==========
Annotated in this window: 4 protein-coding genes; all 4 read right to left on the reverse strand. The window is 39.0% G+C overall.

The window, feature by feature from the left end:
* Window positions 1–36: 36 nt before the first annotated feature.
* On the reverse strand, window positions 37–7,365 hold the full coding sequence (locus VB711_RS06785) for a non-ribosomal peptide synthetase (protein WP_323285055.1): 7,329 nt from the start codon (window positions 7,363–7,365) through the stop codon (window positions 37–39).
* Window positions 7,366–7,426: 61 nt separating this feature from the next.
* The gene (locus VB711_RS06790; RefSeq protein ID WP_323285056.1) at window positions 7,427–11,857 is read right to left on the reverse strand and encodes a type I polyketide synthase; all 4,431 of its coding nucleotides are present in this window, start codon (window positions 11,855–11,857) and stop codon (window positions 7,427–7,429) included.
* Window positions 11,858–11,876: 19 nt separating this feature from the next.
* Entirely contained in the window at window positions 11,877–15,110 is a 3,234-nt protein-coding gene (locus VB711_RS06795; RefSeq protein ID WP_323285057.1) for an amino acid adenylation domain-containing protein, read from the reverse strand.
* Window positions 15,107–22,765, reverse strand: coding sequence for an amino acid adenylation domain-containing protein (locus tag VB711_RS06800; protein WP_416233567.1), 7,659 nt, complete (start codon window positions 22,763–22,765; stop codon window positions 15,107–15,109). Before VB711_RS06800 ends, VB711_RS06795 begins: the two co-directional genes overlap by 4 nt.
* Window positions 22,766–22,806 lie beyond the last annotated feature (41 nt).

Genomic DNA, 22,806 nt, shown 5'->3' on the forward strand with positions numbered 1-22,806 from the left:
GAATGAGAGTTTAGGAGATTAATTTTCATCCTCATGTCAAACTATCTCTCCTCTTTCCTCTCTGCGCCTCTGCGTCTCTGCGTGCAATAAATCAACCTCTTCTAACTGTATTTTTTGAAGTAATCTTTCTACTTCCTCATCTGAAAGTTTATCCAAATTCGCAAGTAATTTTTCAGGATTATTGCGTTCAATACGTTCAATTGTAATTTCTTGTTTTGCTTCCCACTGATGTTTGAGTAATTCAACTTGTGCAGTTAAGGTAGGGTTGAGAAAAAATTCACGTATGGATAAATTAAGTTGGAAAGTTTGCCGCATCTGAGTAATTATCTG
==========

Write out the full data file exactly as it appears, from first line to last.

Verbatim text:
Annotated in this window: 4 protein-coding genes; all 4 read right to left on the reverse strand. The window is 39.0% G+C overall.

The window, feature by feature from the left end:
* Window positions 1–36: 36 nt before the first annotated feature.
* On the reverse strand, window positions 37–7,365 hold the full coding sequence (locus VB711_RS06785) for a non-ribosomal peptide synthetase (protein WP_323285055.1): 7,329 nt from the start codon (window positions 7,363–7,365) through the stop codon (window positions 37–39).
* Window positions 7,366–7,426: 61 nt separating this feature from the next.
* The gene (locus VB711_RS06790; RefSeq protein ID WP_323285056.1) at window positions 7,427–11,857 is read right to left on the reverse strand and encodes a type I polyketide synthase; all 4,431 of its coding nucleotides are present in this window, start codon (window positions 11,855–11,857) and stop codon (window positions 7,427–7,429) included.
* Window positions 11,858–11,876: 19 nt separating this feature from the next.
* Entirely contained in the window at window positions 11,877–15,110 is a 3,234-nt protein-coding gene (locus VB711_RS06795; RefSeq protein ID WP_323285057.1) for an amino acid adenylation domain-containing protein, read from the reverse strand.
* Window positions 15,107–22,765, reverse strand: coding sequence for an amino acid adenylation domain-containing protein (locus tag VB711_RS06800; protein WP_416233567.1), 7,659 nt, complete (start codon window positions 22,763–22,765; stop codon window positions 15,107–15,109). Before VB711_RS06800 ends, VB711_RS06795 begins: the two co-directional genes overlap by 4 nt.
* Window positions 22,766–22,806 lie beyond the last annotated feature (41 nt).

Genomic DNA, 22,806 nt, shown 5'->3' on the forward strand with positions numbered 1-22,806 from the left:
GAATGAGAGTTTAGGAGATTAATTTTCATCCTCATGTCAAACTATCTCTCCTCTTTCCTCTCTGCGCCTCTGCGTCTCTGCGTGCAATAAATCAACCTCTTCTAACTGTATTTTTTGAAGTAATCTTTCTACTTCCTCATCTGAAAGTTTATCCAAATTCGCAAGTAATTTTTCAGGATTATTGCGTTCAATACGTTCAATTGTAATTTCTTGTTTTGCTTCCCACTGATGTTTGAGTAATTCAACTTGTGCAGTTAAGGTAGGGTTGAGAAAAAATTCACGTATGGATAAATTAAGTTGGAAAGTTTGCCGCATCTGAGTAATTATCTG